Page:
IMPACT OF COVID-19 ON VARIOUS SECTOR by - Vaishali Joshi
During the end of 2019, a disease named ‘Coronavirus / Covid-19‘found in, China. Later on, it was spread across the states and to the different parts of the world.Covid-19 has created a horrified situation in the entire world. Also it has caused a fear and is spreading at vast speed around the globe. By April 2020, most of the countries imposed Lockdown or ordered their citizens to stay at home. Everything came at halt, only medical services and basic necessities were allowed. Across the world this disease has caused death to over one million lives all around the world. Due to the Lockdown in the country it has affected many industries and has its adverse effect on people too.
COVID-19 & THE EDUCATIONAL SYSTEM
Due to the lockdown all over the world, where only essential services were allowed to move, in between this pandemic, students who were preparing for their exams came to a halt, as all universities/ Colleges, schools were closed. The Schools and colleges are shut down temporarily in order to take safety measures and to control the spread of virus. Students who were going to appear for their Board exams/ competitive exams were re-schedule due to same. This brought Government to come up with E-Learning programme facility for the students. The Experts in the Education sector have come with innovative ideas to cope with education system during the pandemic.Students who were preparing for the State and National Level Examinations and also final year students from Universities and Higher Educational Institutions. Majority of the measures plan only 6% of the plan and on the other side 14% of the plan to carry out the only part of planned exams while others are postponed or on hold at the moment. The main question arise in the rural areas and their growth. Many factors have to be considered while bringing forth the E-learning techniques in rural areas like old fashioned teaching method, shortage of teachers, poor teacher to student ratio and outdated teaching material. Other than poor staff, there are other issue such as lack of internet facility, no electricity, etc. are the other factors which still need to be addressed in rural district. Even though government has several steps for the progress of online education in such areas, seems like a lot of things yet to be introduced.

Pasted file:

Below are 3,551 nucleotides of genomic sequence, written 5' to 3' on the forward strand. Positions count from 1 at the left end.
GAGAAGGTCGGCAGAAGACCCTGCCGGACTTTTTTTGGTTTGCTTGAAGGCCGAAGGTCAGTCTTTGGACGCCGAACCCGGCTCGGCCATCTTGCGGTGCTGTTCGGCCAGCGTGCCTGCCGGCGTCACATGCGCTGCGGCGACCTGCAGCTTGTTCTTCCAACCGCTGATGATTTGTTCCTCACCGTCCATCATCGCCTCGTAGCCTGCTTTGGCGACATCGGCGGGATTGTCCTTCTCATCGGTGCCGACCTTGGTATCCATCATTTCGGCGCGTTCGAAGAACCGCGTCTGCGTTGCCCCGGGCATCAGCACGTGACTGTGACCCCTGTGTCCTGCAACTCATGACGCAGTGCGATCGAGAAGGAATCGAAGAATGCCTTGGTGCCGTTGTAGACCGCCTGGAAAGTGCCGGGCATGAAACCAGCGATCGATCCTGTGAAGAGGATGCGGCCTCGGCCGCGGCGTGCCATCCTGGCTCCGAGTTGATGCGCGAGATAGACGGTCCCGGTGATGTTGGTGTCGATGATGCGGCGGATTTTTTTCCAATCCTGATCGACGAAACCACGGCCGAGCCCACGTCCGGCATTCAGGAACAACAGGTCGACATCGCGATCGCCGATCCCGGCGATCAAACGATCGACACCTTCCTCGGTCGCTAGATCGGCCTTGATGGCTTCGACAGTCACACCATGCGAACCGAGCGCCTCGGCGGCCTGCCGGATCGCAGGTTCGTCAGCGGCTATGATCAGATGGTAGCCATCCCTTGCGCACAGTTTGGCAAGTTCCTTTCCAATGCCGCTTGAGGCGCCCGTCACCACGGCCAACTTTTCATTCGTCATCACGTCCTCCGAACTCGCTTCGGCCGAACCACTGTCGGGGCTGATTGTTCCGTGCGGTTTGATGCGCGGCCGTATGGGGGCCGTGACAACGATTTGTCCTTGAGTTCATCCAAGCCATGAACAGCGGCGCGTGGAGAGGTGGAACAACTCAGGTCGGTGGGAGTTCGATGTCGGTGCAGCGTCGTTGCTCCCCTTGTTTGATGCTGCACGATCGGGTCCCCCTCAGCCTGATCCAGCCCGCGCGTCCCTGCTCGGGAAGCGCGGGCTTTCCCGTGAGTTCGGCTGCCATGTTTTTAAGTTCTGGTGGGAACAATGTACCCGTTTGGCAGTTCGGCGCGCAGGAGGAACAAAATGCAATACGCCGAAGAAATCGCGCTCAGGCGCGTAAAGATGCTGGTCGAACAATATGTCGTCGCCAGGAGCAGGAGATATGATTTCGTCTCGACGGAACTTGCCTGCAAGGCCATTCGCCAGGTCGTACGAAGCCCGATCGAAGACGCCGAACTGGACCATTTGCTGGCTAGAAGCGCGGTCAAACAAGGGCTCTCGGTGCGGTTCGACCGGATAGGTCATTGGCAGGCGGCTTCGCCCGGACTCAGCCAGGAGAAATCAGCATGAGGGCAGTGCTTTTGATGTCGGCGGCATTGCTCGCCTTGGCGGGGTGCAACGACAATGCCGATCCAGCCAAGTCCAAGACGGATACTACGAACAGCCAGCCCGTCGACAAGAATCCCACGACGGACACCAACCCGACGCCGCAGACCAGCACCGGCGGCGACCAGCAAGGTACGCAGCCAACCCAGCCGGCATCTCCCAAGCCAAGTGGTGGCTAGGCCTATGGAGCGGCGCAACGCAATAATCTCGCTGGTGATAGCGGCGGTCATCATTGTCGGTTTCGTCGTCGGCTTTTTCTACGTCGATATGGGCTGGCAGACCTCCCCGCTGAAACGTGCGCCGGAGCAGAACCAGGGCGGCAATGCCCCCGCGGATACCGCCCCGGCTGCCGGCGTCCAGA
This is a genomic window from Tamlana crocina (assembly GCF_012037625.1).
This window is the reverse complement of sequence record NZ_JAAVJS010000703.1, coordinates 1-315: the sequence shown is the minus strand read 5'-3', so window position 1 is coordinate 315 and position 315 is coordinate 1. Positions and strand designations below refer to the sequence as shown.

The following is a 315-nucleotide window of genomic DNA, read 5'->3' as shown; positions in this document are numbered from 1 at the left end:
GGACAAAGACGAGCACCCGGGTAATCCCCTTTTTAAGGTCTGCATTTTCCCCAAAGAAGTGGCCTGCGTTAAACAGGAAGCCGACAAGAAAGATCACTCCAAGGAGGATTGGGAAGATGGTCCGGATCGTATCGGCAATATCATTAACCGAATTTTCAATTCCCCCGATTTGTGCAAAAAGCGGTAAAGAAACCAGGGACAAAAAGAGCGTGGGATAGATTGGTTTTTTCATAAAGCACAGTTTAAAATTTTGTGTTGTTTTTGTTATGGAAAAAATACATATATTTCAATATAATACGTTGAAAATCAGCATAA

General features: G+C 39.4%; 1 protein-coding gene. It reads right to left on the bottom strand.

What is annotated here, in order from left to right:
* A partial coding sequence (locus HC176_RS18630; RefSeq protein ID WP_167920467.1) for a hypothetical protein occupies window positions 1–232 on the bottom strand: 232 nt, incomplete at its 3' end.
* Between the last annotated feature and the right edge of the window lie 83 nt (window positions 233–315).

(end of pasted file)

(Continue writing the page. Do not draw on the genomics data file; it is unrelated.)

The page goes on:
Under the 86th Amendment, a new Article 21A was added after Article 21 in the Indian Constitution. In 2009 ‘The Right to Children to Free and Compulsory Education (RTE) was passed by the parliament. Whereas under Section 8 of the Act to provide free and compulsory education, compulsory admission, and ensure that the child belonging to the weaker sections and disadvantage groups are not discriminated against and prevented from pursuing and completing elementary education on any grounds. Due to the pandemic, the government face issues in providing required electronic equipment for the online learning education. Parents find it difficult to provide their children with smartphones, where they themselves struggle to meet ends and e-learning becomes a loaded burden on them. In Kerala, the education department has provided the maximum support to the students amidst the pandemic through online classed named ‘First bell’ which is telecasted through ‘Victors’ channel under the state General Education Department for classes 1 to 12, which is indeed a good alternative for those without smartphones to attend sessions without fail.
Another issue to be taken into consideration is the effect of the use of online platforms on student behaviour especially the students with special educational needs, protecting the students from cyber criminals which may also hack the institutional system and also the procedure for conducting the examinations. Online assessment cannot be secured against academic misconduct and other forms of educational fraud since the opportunities for such students to cheat individually or collectively enhanced when education are conducted online. The pandemic has caused tremendous effect on education across the globe and it has worsened situation amongst the vulnerable communities.
IMPACT OF COVID-19 ON ‘INTERNATIONAL TRADE LAW’
The global economy has been shaken in a way that has never happened earlier. Although economists and the policymakers are comparing the present economic slowdown with the great depression and the financial crisis of 2009, the damage caused by the COVID 19 pandemic is far greater and it has a unique nature. COVID-19 has disrupted international trade and global supply chains for essential and non-essential goods and services. The lack of cooperation between countries to tackle this crisis has inflame the economic situation of the world, in turn, adding to geopolitical tensions and distrust between trading partners.